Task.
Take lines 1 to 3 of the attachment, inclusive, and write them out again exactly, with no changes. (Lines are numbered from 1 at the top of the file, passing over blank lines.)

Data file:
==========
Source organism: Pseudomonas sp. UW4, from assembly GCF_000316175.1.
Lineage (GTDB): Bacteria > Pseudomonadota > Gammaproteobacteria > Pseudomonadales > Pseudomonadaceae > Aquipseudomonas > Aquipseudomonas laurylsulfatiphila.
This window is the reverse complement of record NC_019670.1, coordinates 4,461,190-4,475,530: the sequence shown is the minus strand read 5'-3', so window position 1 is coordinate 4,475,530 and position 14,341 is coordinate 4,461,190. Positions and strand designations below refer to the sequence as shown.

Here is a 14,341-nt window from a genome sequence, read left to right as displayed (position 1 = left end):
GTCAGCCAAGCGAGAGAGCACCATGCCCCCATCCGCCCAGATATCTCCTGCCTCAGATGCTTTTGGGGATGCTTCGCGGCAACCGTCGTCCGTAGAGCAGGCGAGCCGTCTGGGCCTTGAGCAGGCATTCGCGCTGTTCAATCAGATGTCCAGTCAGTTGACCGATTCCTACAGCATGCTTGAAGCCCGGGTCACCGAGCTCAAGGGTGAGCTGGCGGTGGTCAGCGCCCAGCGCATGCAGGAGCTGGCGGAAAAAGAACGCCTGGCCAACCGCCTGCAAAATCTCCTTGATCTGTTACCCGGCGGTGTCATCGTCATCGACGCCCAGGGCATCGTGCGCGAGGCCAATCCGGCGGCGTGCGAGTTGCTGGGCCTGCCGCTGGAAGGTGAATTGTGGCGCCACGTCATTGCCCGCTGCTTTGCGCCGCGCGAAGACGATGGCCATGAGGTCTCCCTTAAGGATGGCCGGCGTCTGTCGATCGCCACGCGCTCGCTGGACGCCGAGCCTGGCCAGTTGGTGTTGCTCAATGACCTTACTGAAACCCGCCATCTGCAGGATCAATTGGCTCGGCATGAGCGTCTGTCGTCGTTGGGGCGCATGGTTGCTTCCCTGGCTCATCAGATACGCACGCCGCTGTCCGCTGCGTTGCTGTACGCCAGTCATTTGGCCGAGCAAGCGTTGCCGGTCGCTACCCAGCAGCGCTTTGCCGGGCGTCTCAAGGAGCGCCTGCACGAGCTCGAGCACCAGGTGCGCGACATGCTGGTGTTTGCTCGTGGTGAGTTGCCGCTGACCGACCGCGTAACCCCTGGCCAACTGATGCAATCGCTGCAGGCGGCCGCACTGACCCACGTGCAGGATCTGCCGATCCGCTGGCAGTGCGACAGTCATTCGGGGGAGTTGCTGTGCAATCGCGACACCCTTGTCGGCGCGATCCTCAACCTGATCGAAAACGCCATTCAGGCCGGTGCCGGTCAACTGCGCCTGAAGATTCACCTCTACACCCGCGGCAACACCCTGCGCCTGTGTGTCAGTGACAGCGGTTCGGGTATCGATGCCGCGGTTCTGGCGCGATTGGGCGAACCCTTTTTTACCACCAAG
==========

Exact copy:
Source organism: Pseudomonas sp. UW4, from assembly GCF_000316175.1.
Lineage (GTDB): Bacteria > Pseudomonadota > Gammaproteobacteria > Pseudomonadales > Pseudomonadaceae > Aquipseudomonas > Aquipseudomonas laurylsulfatiphila.
This window is the reverse complement of record NC_019670.1, coordinates 4,461,190-4,475,530: the sequence shown is the minus strand read 5'-3', so window position 1 is coordinate 4,475,530 and position 14,341 is coordinate 4,461,190. Positions and strand designations below refer to the sequence as shown.